We went through DOHS and Gulshan too, collecting good data. I tipped 25 Tk.
My cook Sujit went home for the weekend. His home is in the southeastern part of the country, near
Today I feel a lot better. I had some nausea at some points, but overall ate well. Dinner was even fried rice and chicken. Had iftar food at Farah’s (well most of it, left the fried stuff and spicy stuff.)
Met Altaf’s mother, father, and grandmother. I would have to say, it was my most successful Bengali conversation thus far. I understood them pretty well, and I was saying things which I could not have said before arriving here. They took a picture with me. They were pretty excited that I could speak Bengali, and at a proficient level.
Anyway, we started the drive back to my house, but realized he would never back home in time. So we got a bus for me, and I took that home. I got great GPS mapping done today everywhere I went. Very successful.
On the bus I got to stand in the doorway, not hanging out of it, but in the staircase. People jammed around me on all sides. When someone gets off the bus, I have to find a way for them to get past me. Some guy on the bus talked to me, but I really couldn’t understand most of what he said. He did ask for my phone number, and heeding advice from past Fulbrighters, I said no.
New fruit I like. It’s called a pomelo. It’s somewhere between a grapefruit and an orange in taste. But it’s enormous. Huge pulpy pieces inside that are pink, but kinda sweet, a bit sour.
My cook served it to me one day, and now I’m hooked.
It’s twice the size of a grapefruit, with a thick green skin. It seems to hold up well in the fridge when peeled. It is way too much to eat at one sitting by yourself, so that’s a good thing.
Tapping is frequently used to warn someone when to stop. When backing your car up, the attendant working the parking lot will tap the trunk of your car, and as you get closer to something behind you, he taps more frequently. A final louder tap signals you to stop.
On the buses, the doorman taps the side of the bus once hard to tell the driver to stop/wait for a passenger. Twice means “go.” Don’t know if you tap the bus yourself if they’ll make a stop for you, still working this one out.
Then we come upon a bridge like structure. I see it heads south somewhere, and we decide to follow it upon my persistence that it’ll head to the river. That I think it may be the
We peek through the wall next to the river, and see all the boatmen, with their canoe-like boats. One comes up to ask us if we want to take a ride. We decide to go ahead. However, after this one gets in a fight with another over who gets to take us on a ride, and a large crowd gathers, we leave, avoiding what is transpiring.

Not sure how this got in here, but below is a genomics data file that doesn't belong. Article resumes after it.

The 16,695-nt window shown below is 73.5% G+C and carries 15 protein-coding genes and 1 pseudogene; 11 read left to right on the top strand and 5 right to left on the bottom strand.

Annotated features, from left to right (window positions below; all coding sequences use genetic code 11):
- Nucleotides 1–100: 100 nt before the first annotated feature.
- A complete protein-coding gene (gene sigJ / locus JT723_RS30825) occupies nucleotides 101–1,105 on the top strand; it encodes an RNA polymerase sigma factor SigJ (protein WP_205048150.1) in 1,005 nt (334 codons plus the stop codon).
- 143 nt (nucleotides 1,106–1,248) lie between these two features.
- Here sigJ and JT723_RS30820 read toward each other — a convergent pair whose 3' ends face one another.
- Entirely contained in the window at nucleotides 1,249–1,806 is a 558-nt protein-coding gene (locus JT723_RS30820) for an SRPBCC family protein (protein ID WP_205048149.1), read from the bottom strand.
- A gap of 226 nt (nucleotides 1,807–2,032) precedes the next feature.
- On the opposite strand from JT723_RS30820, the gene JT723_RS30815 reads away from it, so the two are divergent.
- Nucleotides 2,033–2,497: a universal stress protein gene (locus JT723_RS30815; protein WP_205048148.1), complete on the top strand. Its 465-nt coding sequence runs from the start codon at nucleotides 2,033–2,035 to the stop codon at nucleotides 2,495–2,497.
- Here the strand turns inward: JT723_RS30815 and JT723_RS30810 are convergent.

We walk 200 yards or so down the river to another break in the wall. Instantly a boatman in his boat asks us if we want a ride. No other boatmen are hassling, so we feel safe enough to go this time. We tell him we want to just go around for 20 minutes for 50Tk. We got in, and he rowed us up river slowly against a good current. Everyone on north riverbank stares at us while bathing. River is about 500m across. We see all the boats, all shapes and sizes. Ours is the smallest type. The boats floor can easily be taken apart. We have a mat to sit on while he rows. We hear the Azan from the river for the prayer. That was neat. He turns around, we float back. We tell him to land where we started. He rows us in past big ships the whole way. We pay 100Tk for the trip. We don’t know a good price anyway. 100Tk is twice as expensive apparently (after consulting my teacher), but this guy was a much safer choice than those fighting over us.
Next, we passed by the Ahsan Manzil, a pink mansion along the river. It’s been refurbished and is now a nice museum. Megan and I were just looking at it through the fence. Then some guys came up behind us and started talking to us in Bengali. We conversed back. Asked them what the building was. They asked the typical questions: how we know Bengali, where we are from, why we’re here, how long we’re here, and are you two married? By this point, a crowd of 20 have gathered around us. After the conversation, the one who was doing most of the talking told all the others to disperse. There’s always one guy who seems to want to watch out for you. For example, sometimes, when kids are chasing you begging, a random person will shoo them away.